What they didn’t count on was that the foreign workers would organize. These workers had paid a $20,000 fee for their green card and had to live in special company camps. “But they organized, and they held clandestine meetings,” he said. “The first leaders were taken away in vans and the companies tried to get them deported.”
The New Orleans workers succeeded in their fight for fair working conditions. But Soni soon heard of many other guestworkers suffering horrific abuses. He told the story of foreign workers who were locked in the basement of a Pennsylvania Hershey’s chocolate company working for $1 to $5 per hour. He told other stories about seafood processors working shifts that were 22-24 hours long. “They were sleep-walking,” he said. “Their working conditions were horrific.”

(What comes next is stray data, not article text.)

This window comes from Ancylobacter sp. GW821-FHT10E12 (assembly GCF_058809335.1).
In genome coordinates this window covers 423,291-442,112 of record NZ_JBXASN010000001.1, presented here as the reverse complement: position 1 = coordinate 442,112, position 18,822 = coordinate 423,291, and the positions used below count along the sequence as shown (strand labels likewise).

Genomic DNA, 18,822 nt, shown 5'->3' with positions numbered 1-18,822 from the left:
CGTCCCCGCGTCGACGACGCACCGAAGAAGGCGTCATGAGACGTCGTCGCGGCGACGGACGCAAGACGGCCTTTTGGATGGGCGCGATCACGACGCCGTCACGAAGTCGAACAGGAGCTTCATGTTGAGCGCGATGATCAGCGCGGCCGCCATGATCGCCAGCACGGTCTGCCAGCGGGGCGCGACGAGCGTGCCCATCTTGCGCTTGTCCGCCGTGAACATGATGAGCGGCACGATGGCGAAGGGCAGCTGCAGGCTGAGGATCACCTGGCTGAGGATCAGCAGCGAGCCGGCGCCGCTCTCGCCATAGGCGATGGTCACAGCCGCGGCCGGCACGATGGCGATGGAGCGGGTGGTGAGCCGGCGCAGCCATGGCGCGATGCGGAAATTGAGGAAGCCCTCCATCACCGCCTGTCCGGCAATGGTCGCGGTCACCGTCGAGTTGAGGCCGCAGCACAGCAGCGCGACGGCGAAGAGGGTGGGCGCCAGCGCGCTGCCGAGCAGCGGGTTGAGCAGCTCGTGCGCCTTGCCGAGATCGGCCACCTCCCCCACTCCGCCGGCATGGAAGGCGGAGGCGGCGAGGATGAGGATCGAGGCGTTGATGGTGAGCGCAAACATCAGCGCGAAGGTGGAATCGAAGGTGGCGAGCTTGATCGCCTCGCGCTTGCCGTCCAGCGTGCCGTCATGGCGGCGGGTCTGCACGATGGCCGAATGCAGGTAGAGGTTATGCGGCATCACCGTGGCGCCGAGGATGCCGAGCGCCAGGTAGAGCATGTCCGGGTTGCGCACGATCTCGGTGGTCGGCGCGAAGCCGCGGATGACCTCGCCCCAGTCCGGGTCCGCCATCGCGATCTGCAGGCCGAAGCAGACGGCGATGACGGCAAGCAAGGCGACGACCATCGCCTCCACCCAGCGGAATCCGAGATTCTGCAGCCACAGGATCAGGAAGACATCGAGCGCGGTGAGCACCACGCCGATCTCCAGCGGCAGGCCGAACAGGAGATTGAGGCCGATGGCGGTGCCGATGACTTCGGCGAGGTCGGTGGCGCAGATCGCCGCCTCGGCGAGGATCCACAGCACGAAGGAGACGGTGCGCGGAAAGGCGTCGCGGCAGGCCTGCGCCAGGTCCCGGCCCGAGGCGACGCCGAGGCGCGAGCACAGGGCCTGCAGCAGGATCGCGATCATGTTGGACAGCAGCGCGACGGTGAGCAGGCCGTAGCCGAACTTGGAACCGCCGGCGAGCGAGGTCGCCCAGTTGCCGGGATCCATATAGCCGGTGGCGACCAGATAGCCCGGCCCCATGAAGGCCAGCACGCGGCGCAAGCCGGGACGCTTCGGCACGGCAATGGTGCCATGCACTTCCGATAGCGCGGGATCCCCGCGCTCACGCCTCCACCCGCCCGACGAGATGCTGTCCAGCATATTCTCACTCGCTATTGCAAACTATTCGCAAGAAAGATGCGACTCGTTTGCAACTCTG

He also told the story of adjunct faculty at universities across the country. The average salary for these workers is barely $22,000 per year. “We live in a United States of Anxiety,” he said. “People are worried about their jobs and wages.”
Although private sector employees are unionized at about the rate of 6.7 percent nationwide, for low-wage workers it’s much smaller. And for guestworkers, it’s even smaller.
For Soni and the alliance, they have about 3,000 members in New Orleans. They have grown to 15 affiliates in nine different states. But it starts slowly, he said.
ACCOUNTABILITY TASK FORCE
NEA issued a call for members interested in serving on an Accountability Task Force this week.
The Representative Assembly passed NBI B this summer in Denver calling for the development of an alternative accountability system not linked solely to test scores.